XPDS13: Dual-Android on Nexus 10 - Lovene Bhatia, Samsung
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XPDS13: Dual-Android on Nexus 10 - Lovene Bhatia, Samsung

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Samsung will present the challenges of creating a dual-Android platform on the Nexus 10 using Xen on ARM. Running two copies of Android is a strong use-case to satisfy the security needs for BYOD ...

Samsung will present the challenges of creating a dual-Android platform on the Nexus 10 using Xen on ARM. Running two copies of Android is a strong use-case to satisfy the security needs for BYOD (Bring Your Own Device), where one Android can be designated as “work” and is secure and isolated from the users “home” Android. Achieving a good user-experience in both Android is essential for this technology to succeed commercially. The Nexus 10 has ARM Cortex A15 processors. For a good user-experience, both Android need high-performance GPU-accelerated graphics which demand high throughput and low latency. Samsung will discuss the issues encountered using Xen on a mobile device in this demanding use-case, and how the changes for Xen for mobile can be contributed into the community.

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    XPDS13: Dual-Android on Nexus 10 - Lovene Bhatia, Samsung XPDS13: Dual-Android on Nexus 10 - Lovene Bhatia, Samsung Presentation Transcript

    • Dual-AndroidTM on Nexus 10 Samsung Research UK Presentation for Xen Developer Summit 24-25 Oct 2013 Edinburgh, UK 10/21/2013 © Samsung Electronics 1
    • Introduction  Feasibility: 2 copies of Android on Xen on ARM? o Xen on mobile performance? o Virtualized GPU required  Nexus 10 device used o o o o CPU: ARM Cortex A15 (x2) GPU: ARM Mali T604 Memory available: 2GB RAM, plenty of Flash Screen resolution: 2560x1504 © Samsung Electronics 2
    • Configuration  Software configuration – 2 VMs only o o o o DOM0 = 1st Android DOMU = 2nd Android Linux 3.4 Android Jelly Bean 4.2  Xen 4.2 for ARM o Builds on Xen on ARM for Cortex A9 work in Samsung o Parallel development in Samsung HQ to community Xen SMP I/O © Samsung Electronics Dual-core DOMU kernel 1GB RAM Memory DOM0 kernel 1GB RAM Dual-core Single-core Pass through PV Drivers 3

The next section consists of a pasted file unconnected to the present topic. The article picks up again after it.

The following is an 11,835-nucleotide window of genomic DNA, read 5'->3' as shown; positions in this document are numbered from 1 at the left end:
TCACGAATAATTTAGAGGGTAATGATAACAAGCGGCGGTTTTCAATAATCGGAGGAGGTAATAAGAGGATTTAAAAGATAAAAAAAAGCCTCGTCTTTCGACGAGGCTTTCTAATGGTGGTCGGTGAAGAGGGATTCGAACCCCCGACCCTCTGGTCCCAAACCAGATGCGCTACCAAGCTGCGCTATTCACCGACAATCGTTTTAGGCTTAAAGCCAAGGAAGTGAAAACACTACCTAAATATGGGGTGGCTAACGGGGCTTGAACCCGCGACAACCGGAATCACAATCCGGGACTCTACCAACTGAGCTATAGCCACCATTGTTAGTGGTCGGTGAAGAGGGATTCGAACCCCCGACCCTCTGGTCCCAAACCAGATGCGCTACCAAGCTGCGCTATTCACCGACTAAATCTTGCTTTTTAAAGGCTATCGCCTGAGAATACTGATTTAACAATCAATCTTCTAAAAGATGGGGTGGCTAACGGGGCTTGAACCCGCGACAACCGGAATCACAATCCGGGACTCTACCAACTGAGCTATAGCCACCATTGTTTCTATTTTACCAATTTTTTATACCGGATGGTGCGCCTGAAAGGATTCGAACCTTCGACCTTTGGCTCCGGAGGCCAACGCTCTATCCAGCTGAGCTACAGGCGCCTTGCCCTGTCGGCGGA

• Xen PVH Architecture DOM0 DOMU Android Apps Android Apps Android Jelly Bean 4.2 Linux 3.4 User (PL0) Kernel (PL1) Android Jelly Bean 4.2 Linux 3.4 Physical Drivers HYP (PL2) HW Back End Drivers Rings Front End Drivers Xen on ARM Display, Touch etc. © Samsung Electronics GPU Mali T604 CPU 0 (Cortex A15) CPU 1 (Cortex A15) 4
    • Mobile Virtualization  I/O Challenges – Mobiles have ~50 device drivers o Sensors: Touch, gyro, proximity, ambient light o Media: Display, GPU, Camera, Audio, Video o Connectivity: Charger, USB, WiFi, Bluetooth  User Switching o Xen scheduler runs as normal. o “Foreground” VM – user devices require arbitration driver in DOM0 • Display • Touch Display Switch Foreground VM © Samsung Electronics 5
    • Video  Demo video o o o o Switching between Android  Icon or Volume key Angry Birds in DOMU  Near-native performance of PV drivers Angry Birds in DOM0 and DOMU concurrently  Two independent Android 3D Benchmark clip DOM0 – Blue Wallpaper Passthrough drivers DOMU – Orange Wallpaper PV Drivers Switching icon © Samsung Electronics 6
    • Near-Native Performance Challenges  60 frames per second = 16.6ms per frame o GPU renders each surface  GPU composes the surfaces  frame  Virtualized graphics options o API Remoting done above GPU driver for chipset portability  Android JB has “butter smooth” technology o Triple buffering o Needs reliable Vsync interrupt  Xen event channel stressed o Deferred waiting using sync points & fences Composition frame buffers 0 1 2 App frame buffers 0 1 2 0 © Samsung Electronics 15 30 45 60 time (ms) 7
    • Results Dual-Android, GPU composition 70 160 60 140 FPS 100 40 80 30 60 20 Packets/sec (k) 120 50 40 10 20 0 0 DOM0 © Samsung Electronics DOMU Packets/sec (k) 8
    • Event Channel Under Stress  DOMU Vsync arrival time delta Delta Time (ms) 35 Some missed events 30 25 20 16.67 15 10 5 0 10 11 12 13 14 15 16 Benchmark Time (sec) © Samsung Electronics 17 18 19 20 9
    • Xen For Mobile  Multi-page ring o Needed for throughput performance running benchmarks o Ensure low-latency  Non-linear grant references o Old grants are re-used. PV drivers assume linearity  RAM Allocation limit 512MB o Buddy allocator is unable to allocate contiguous chunk of memory from the Domheap memory  Per-VM interrupts unreliable when stressed o Must ensure Vsync is received in DOMU with minimal latency  Contribution to community o Samsung will work to share Xen changes with community o Some code is proprietary © Samsung Electronics 10
    • Conclusion  Two Android can run with near-native graphics performance  Xen runs well on mobile devices  Using PV drivers, no major changes to Xen architecture required Android is a trademark of Google Inc. The Android robot is reproduced or modified from work created and shared by Google and used according to terms described in the Creative Commons 3.0 Attribution License. Linux® is the registered trademark of Linus Torvalds in the U.S. and other countries. ARM is a registered trademark of ARM Limited. Mali is a trademark of ARM Limited. STAR WARS and related properties are trademarks in the United States and/or in other countries of Lucasfilm Ltd. and/or its affiliates. © 2012 Lucasfilm Ltd. All rights reserved. Angry Birds is a trademark of Rovio Entertainment Ltd. © Samsung Electronics 11